We took a peek to inner courts of monks’ residents. All the houses are opening to the same square court with a well and there are lots of courts on our way down to exit. Before leaving the monastery, we learned that there was a ritual, a dance show (which usually tells the Buddhist stories) on an area by the monastery and headed there.
    People were sitting on the ground and watching the masked dancers. There were lots of street vendors selling fried potatoes, etc. It was a big crowd for a city like Shigatse. I was so ignorant about Buddhism to understand the story of the dance. I watched it for a while and then started to watch people.

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    Sakya Monastery

    by nattybabe Written Jun 17, 2007

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    The monastery is 130km from Shigatse and Sakya means "Grey Soil" in Tibetan as it is surrounded by grey soil. Sakya is the main monastery of the Sakyapa Buddhism sect and is deemed as the Second Dunhuang. The Drum River divides the monastery into two parts, north and south.

    Unfortunately I was ill the day we visited the monastery and was unable to go, but my camera made the trip and I've attached a few photos so you know what it's like.

    Admission Fee: Y45

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    Sayka

    by nattybabe Written Jun 17, 2007

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    Sakya was once the centre of political and religious power in Tibet. Many buildings featuring the town's unique architectural style suffered the ravages of the 1960s, but the well-fortified citadel still stands and much rebuilding is in progress.

    The town itself is very small and run down but you get a feeling that you’re in the real Tibet. Unfortunately I was very sick the day we were in Sakya and didn’t get out of bed but I have photos taken for me and the stories of my fellow travelers.

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    Tashilhunpo

    by nattybabe Written Jun 17, 2007

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    One of the 6 great Gelukpa monasteries, founded by the 1st Dalai Lama in the 15th Century, it has flourished since its head, the Panchen Lama, was recognised as the embodiment of the Amitabha Buddha.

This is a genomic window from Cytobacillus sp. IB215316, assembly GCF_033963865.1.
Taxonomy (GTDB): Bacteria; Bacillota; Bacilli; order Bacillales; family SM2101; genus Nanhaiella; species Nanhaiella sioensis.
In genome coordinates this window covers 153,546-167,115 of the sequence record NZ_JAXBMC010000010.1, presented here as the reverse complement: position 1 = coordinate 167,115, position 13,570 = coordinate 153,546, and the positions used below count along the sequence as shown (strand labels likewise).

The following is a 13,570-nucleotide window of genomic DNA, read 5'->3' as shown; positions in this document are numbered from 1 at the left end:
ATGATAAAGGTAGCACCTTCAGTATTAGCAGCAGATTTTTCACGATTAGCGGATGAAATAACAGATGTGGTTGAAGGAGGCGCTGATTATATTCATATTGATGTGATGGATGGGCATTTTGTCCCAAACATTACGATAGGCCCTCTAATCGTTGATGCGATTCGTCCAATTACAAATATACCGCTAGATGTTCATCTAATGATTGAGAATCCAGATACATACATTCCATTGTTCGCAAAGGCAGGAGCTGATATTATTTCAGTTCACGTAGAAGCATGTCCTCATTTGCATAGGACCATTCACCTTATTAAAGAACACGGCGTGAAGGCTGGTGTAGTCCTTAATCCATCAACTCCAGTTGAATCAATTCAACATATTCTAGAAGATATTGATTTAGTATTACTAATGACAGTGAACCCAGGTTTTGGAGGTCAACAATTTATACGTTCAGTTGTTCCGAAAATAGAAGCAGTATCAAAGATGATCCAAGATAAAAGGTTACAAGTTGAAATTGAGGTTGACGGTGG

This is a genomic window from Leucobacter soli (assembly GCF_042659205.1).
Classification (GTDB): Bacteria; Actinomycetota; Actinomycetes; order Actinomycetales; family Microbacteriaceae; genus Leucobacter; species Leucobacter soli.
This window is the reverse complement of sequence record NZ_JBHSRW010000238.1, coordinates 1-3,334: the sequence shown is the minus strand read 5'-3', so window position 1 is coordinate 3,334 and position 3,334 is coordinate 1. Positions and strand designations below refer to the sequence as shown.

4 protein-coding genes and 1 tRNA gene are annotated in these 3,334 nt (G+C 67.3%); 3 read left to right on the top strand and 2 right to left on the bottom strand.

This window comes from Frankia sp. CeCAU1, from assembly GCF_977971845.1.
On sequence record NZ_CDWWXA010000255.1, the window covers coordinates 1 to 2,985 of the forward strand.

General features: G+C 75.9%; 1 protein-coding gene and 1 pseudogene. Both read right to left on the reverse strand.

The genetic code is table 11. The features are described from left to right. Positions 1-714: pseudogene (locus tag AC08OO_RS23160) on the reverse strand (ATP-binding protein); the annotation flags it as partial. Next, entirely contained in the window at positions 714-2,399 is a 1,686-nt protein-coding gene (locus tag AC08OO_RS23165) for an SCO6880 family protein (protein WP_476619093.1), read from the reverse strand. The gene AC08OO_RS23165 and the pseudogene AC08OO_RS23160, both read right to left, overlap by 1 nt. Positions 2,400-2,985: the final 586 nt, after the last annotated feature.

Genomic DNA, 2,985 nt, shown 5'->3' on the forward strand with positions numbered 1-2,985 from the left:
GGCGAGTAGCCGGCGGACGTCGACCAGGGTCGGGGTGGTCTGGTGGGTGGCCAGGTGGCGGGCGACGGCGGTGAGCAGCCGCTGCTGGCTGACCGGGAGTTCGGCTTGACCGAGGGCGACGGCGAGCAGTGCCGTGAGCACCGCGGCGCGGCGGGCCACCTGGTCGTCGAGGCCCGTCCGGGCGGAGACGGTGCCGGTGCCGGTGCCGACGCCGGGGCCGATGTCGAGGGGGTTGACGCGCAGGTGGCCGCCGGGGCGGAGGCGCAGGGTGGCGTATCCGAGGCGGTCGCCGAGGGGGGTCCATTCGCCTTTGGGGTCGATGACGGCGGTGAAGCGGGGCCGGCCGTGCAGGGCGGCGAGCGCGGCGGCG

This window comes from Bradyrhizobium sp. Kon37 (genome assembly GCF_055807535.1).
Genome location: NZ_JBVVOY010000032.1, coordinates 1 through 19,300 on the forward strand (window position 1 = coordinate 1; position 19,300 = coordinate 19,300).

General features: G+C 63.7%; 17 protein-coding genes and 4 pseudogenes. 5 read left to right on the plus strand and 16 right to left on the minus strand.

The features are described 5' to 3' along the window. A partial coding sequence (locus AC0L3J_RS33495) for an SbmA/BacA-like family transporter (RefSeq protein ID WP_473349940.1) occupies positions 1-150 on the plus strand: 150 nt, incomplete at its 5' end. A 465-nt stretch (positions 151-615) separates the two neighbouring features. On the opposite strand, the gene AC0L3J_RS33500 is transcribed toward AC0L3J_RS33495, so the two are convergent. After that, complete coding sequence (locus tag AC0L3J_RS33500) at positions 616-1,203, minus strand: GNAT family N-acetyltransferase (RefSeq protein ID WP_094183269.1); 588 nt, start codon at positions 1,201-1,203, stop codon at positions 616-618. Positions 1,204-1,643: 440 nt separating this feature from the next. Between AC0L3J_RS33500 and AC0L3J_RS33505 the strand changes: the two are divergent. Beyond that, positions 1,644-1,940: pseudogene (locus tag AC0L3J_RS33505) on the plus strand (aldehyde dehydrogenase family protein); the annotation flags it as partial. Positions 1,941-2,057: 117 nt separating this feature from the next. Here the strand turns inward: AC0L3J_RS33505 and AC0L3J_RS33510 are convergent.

The huge monastery, built in 1447, was once inhabited by over 4000 monks, but nowdays, only 600 remain there. It is the seat of the Panchen Lama.

    The monastery complex contains a number of worthwhile sight and is a fantastic place to wander amongst the buildings, talking to the monks and taking in the quiet setting. The Grand Hall contains the tomb (containing more than 85kg in gold and lots of jewels) of the 4th Panchen Lama. Also housed is the tomb of the late 10th Panchen Lama as well as the 5th to 9th Panchen Lamas all in beautifully decorated and elaberate stupas. At the western end a tall building houses the world's largets Maitaya - 26m tall, made from 300kg of gold and 150 tons of copper and brass.

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    Best view over the city

    by tremendopunto Written Sep 13, 2006

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    From the Drölma Ri you can enjoy the best view over the city and its monastery. Start with the Kora around the monaster and you end up in the old quarter of Shigatse, one of the last places that remind of how Shigatse must have been like 50 years ago.....

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    Tachilhunpo Monastery

    by tremendopunto Updated Sep 13, 2006

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    The Tashilunpo is a magnificent monastery in Shigatse. It is one of the six great Gelugpa monasteries and home of the Panchen Lama - who is, by the way still hidden by the Chinese. Situated at the foot of Drölma Ri, there is also a nice Kora (or pilgrimage) around the monastery possible. Dont miss it, since you will have a great view over the huge monastery and the complete city of Shigatse.